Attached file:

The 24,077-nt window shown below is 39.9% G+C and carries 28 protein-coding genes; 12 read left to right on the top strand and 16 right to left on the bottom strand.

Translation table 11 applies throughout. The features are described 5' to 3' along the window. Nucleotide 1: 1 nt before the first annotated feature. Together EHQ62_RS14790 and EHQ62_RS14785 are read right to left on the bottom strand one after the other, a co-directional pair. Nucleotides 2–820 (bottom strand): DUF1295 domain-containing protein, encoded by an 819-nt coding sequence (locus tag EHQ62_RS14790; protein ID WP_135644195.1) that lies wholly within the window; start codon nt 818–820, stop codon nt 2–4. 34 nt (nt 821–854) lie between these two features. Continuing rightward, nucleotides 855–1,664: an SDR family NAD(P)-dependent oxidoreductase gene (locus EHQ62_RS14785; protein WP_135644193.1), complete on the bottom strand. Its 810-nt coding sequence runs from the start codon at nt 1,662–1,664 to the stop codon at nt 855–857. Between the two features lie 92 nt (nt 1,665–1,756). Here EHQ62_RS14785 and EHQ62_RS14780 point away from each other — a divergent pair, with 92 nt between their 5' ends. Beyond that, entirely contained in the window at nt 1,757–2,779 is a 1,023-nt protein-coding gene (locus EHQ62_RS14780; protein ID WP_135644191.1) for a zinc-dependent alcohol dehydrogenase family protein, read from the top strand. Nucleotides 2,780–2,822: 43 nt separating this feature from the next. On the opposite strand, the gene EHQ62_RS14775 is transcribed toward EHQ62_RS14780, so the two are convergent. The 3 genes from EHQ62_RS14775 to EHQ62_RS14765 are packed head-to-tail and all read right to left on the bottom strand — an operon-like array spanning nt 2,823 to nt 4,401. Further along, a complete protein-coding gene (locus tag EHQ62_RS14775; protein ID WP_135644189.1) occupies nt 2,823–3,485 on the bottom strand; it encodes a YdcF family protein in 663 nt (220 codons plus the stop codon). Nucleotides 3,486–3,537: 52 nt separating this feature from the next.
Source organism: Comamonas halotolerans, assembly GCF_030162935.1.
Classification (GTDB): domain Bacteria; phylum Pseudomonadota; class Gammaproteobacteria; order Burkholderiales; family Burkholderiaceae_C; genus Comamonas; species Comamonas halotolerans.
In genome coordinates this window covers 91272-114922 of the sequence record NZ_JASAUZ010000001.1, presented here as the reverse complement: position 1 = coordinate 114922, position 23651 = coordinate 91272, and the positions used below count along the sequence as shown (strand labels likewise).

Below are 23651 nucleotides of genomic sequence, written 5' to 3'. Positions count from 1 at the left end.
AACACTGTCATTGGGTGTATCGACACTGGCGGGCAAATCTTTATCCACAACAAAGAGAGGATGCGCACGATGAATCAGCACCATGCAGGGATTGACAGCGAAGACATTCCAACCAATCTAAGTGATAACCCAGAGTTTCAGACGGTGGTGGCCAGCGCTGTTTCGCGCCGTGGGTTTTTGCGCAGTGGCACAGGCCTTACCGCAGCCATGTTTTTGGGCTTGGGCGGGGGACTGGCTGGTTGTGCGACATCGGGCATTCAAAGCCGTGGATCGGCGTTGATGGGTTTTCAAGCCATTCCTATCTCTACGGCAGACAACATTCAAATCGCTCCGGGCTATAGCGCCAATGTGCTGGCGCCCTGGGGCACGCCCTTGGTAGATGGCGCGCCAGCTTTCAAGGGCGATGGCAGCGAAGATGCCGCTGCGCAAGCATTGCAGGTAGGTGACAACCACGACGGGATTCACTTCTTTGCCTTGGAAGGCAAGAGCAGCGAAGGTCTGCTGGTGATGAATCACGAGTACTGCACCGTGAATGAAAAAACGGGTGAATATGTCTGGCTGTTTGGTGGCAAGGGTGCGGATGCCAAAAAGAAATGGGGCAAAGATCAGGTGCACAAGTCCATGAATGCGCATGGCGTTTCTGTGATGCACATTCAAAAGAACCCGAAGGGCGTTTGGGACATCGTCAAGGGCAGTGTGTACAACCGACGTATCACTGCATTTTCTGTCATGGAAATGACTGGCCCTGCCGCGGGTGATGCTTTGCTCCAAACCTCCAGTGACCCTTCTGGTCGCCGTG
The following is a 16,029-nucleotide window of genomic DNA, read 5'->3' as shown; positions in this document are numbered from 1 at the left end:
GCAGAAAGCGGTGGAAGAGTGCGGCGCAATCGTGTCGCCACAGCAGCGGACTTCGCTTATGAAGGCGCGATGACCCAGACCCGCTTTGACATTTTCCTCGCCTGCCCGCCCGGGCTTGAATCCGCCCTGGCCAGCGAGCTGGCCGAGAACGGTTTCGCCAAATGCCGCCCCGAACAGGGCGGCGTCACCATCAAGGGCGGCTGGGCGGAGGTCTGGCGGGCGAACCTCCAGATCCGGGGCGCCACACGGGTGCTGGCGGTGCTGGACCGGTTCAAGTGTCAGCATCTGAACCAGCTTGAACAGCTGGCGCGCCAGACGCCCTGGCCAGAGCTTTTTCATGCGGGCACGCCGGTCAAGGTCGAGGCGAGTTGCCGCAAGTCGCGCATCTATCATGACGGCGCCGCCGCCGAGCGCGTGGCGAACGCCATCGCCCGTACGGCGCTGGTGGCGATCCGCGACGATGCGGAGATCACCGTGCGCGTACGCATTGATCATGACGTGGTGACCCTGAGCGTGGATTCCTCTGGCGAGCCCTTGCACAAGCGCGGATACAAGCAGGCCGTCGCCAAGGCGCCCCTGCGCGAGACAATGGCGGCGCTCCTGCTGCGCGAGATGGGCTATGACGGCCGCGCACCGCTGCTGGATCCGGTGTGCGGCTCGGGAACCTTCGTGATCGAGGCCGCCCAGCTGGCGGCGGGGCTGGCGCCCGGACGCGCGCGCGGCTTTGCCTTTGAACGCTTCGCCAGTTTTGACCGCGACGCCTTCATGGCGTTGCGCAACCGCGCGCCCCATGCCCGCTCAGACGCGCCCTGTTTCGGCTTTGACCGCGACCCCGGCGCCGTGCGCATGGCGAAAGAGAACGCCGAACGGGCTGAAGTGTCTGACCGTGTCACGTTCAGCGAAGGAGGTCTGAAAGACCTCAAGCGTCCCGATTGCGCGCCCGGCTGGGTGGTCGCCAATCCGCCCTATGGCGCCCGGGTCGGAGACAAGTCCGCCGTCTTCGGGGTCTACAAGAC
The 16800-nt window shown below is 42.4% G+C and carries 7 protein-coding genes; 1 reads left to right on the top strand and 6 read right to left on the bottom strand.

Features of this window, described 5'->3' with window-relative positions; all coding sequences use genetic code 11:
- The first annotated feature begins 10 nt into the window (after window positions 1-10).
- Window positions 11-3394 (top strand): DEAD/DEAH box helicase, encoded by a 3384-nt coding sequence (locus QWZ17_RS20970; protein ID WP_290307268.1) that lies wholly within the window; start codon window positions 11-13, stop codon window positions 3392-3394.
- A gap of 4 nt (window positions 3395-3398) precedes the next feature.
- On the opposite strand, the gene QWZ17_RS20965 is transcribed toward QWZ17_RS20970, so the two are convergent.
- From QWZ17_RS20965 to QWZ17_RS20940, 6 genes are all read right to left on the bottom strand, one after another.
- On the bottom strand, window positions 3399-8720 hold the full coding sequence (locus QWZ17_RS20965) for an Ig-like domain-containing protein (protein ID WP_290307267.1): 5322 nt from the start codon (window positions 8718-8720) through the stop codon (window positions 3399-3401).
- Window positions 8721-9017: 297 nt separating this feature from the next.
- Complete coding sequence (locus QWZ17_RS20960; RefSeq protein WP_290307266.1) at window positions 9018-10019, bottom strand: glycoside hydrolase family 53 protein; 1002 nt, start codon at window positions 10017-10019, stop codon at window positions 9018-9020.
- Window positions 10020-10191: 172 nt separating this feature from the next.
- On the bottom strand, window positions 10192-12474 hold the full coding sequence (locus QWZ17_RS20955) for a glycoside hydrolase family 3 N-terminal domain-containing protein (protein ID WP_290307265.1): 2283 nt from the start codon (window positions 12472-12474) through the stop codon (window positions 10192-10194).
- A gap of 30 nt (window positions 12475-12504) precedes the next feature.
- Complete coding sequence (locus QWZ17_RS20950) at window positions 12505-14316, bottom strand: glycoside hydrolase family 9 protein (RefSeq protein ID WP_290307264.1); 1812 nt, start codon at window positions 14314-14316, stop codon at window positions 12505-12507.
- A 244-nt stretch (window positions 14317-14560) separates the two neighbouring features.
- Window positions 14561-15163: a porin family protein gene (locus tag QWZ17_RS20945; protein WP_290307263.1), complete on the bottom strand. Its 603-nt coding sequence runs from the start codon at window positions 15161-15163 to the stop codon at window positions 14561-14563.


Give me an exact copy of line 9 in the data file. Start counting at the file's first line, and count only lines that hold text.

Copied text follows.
GCAGAAAGCGGTGGAAGAGTGCGGCGCAATCGTGTCGCCACAGCAGCGGACTTCGCTTATGAAGGCGCGATGACCCAGACCCGCTTTGACATTTTCCTCGCCTGCCCGCCCGGGCTTGAATCCGCCCTGGCCAGCGAGCTGGCCGAGAACGGTTTCGCCAAATGCCGCCCCGAACAGGGCGGCGTCACCATCAAGGGCGGCTGGGCGGAGGTCTGGCGGGCGAACCTCCAGATCCGGGGCGCCACACGGGTGCTGGCGGTGCTGGACCGGTTCAAGTGTCAGCATCTGAACCAGCTTGAACAGCTGGCGCGCCAGACGCCCTGGCCAGAGCTTTTTCATGCGGGCACGCCGGTCAAGGTCGAGGCGAGTTGCCGCAAGTCGCGCATCTATCATGACGGCGCCGCCGCCGAGCGCGTGGCGAACGCCATCGCCCGTACGGCGCTGGTGGCGATCCGCGACGATGCGGAGATCACCGTGCGCGTACGCATTGATCATGACGTGGTGACCCTGAGCGTGGATTCCTCTGGCGAGCCCTTGCACAAGCGCGGATACAAGCAGGCCGTCGCCAAGGCGCCCCTGCGCGAGACAATGGCGGCGCTCCTGCTGCGCGAGATGGGCTATGACGGCCGCGCACCGCTGCTGGATCCGGTGTGCGGCTCGGGAACCTTCGTGATCGAGGCCGCCCAGCTGGCGGCGGGGCTGGCGCCCGGACGCGCGCGCGGCTTTGCCTTTGAACGCTTCGCCAGTTTTGACCGCGACGCCTTCATGGCGTTGCGCAACCGCGCGCCCCATGCCCGCTCAGACGCGCCCTGTTTCGGCTTTGACCGCGACCCCGGCGCCGTGCGCATGGCGAAAGAGAACGCCGAACGGGCTGAAGTGTCTGACCGTGTCACGTTCAGCGAAGGAGGTCTGAAAGACCTCAAGCGTCCCGATTGCGCGCCCGGCTGGGTGGTCGCCAATCCGCCCTATGGCGCCCGGGTCGGAGACAAGTCCGCCGTCTTCGGGGTCTACAAGAC